CADS Auckland’s Diana Rands’ advices on taking it easy this party season.
Don’t you just LOVE summer – many of us are on holiday, the sun is shining, and our moods are lifted. It is a very social time, whether it be BBQ’s, picnics on the beach, in the park and of course parties!
Like most of our community members, I love parties. It is my opportunity to dance, to catch up with friends and usually to drink alcohol. I have to admit that at times I drink a few too many, and suffer the consequences the next day – groan, other times I don’t, and feel great the next day – yay!
Alcohol is so normalised in our society that it is extremely difficult to socialise without drinking. Even drinking moderately is somehow seen as being ‘lightweight’. There is the hypocrisy from many people who dam ‘drug users’ while throwing back their drug of choice (alcohol).
This pressure to drink excessively was highlighted in recent research from the Health Promotion Agency (HPA). They found that if people did not drink to perceived norms they were seen as ‘pikers’ and often felt left out of their social group. This research was the foundation for their “No Beersies” campaign.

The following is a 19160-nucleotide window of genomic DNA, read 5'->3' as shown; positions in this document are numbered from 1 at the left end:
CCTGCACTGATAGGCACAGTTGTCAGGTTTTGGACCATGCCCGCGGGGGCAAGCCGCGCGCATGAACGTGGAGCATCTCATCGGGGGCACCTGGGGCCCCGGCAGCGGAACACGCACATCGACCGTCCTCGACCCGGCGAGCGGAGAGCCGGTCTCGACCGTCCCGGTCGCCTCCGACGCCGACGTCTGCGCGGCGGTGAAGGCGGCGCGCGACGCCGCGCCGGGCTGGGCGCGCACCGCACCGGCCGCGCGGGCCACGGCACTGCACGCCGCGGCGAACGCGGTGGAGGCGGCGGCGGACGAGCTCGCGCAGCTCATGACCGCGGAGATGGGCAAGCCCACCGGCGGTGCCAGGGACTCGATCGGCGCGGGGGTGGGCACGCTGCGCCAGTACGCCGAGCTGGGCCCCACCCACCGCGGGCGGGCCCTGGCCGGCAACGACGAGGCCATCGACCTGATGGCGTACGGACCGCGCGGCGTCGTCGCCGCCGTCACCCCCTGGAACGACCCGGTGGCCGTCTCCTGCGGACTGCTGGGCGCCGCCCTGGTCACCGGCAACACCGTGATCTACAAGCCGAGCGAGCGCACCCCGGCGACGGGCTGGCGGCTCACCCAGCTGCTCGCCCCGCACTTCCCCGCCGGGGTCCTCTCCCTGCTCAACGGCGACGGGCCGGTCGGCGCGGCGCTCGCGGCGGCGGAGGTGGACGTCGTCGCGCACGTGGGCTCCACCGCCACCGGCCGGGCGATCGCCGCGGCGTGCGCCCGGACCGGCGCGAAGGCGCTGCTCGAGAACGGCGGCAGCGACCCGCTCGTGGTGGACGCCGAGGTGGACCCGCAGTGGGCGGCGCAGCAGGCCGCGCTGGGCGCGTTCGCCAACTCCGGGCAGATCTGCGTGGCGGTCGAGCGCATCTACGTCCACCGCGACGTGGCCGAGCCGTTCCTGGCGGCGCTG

As queer and trans people, research has shown we are more ‘at risk’ of alcohol, other drug harm and mental illness. This is not surprising as we live in a trans and homophobic world, in which many of us have experienced negative messages and abuse just for being queer or trans, and alcohol and other drugs can give us some respite from this.
It is up to all of us to challenge the belief that more substance use leads to more fun. This is a myth perpetuated by the alcohol industry, motivated by profit.
We know we can have heaps of fun without being completely intoxicated – in fact we can have more fun and we will remember what happened. We will also keep our dignity; we can hold our head up and be proud. Our bodies will certainly thank us for it!
So – if you are hosting a party (BBQ etc), please remember to include non-alcoholic choices and food. Jugs of water i.e. No Beersies, is cheap and effective, food that is not too salty is great, and ensuring your guests do not drive under the influence of any drug. When we do this we are making the statement that we care about our community, we want to keep our dignity – we love and respect each other, and we want to feel real pride at the Pride Festival.
If you have concerns about your own or someone else’s alcohol or drug use, or if you’d like more information, contact CADS on 845 1818 or HYPERLINK “http://www.cads.org.nz” www.cads.org.nz or if you live outside Auckland contact the Alcohol and Drug Helpline 0800 787 797.